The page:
Otzi, the five-thousand year-old corpse found frozen in a glacier in the Alps in 1991 has given up more secrets. Using a nano-sized probe, scientists at The Institute for Mummies and the Iceman in Bolzano, Italy have successfully extracted from the 5300 year-old "Iceman" the oldest samples of human blood known. The find surpasses that of Egyptian mummies by 2000 or so years, the previous record holder. What's more, the researchers have determined that Otzi died fairly quickly after taking an arrow in the back. Fibrin, a blood clotting protein that appears in fresh wounds then disappears as healing progresses, was present in the samples. This means the healing process stopped soon after Otzi was shot.

SOURCES
Nat Geo story
New Scientist article

Feb
12
2009

Charles Darwin: The great naturalist was born 200 hundred years ago.
Charles Darwin: The great naturalist was born 200 hundred years ago.Courtesy Public Domain
Today is the 200th anniversary of the birth of Charles Darwin, one of science’s most revered figures. Special events marking the occasion are planned throughout the world especially in England where he was born on this date (February 12th) in 1809. This year’s also the 150th anniversary of the publication of the famed naturalist’s most important work, On the Origin of Species by Means of Natural Selection, a book that revolutionized the science of biology, and one that - despite enormous amounts of evidence in its favor - remains controversial to this day. Born in the town of Shrewsbury, Charles Robert Darwin took after his grandfather Erasmus Darwin and from an early age showed a keen interest in the natural world, particularly geology, botany, and biology. While in college, a professor arranged for Charles to join the surveying expedition of the HMS Beagle to South America. It was during the five-year voyage that Darwin formulated his brilliant theory of evolution through natural selection. He returned to England in 1836 never to venture abroad again, and spent the next two decades writing out his ideas. On the Origin of Species was published on November 24, 1859, and sold out immediately. Five more editions were published during Darwin’s lifetime. He died April 19, 1882.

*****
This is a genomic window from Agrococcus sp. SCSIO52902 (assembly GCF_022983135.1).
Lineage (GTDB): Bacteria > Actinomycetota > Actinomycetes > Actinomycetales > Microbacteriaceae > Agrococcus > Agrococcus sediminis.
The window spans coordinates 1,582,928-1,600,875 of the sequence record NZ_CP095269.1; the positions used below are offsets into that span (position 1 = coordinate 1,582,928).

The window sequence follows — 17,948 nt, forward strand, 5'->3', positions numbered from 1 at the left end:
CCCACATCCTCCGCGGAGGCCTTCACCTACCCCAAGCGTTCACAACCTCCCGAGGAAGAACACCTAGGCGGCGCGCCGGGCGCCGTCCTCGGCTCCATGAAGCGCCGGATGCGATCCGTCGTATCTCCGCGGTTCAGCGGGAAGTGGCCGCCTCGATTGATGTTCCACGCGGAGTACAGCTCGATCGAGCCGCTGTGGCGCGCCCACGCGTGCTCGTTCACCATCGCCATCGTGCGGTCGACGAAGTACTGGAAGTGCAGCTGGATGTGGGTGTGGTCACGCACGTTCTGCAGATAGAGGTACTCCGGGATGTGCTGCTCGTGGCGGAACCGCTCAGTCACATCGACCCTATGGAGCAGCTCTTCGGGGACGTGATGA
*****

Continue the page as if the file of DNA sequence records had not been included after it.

MORE ABOUT DARWIN
Darwin Online
Darwin Day site
Darwin Bicentennial at London’s Natural History Museum
About Darwin
Voyage of the Beagle (eBook)
Galapagos Islands in peril

May
04
2008

A turtle whispers its secrets to the orangutan: Unfortunately, all the turtle's secrets are about shoplifting and dirty magazines. Orangutans already know about that stuff.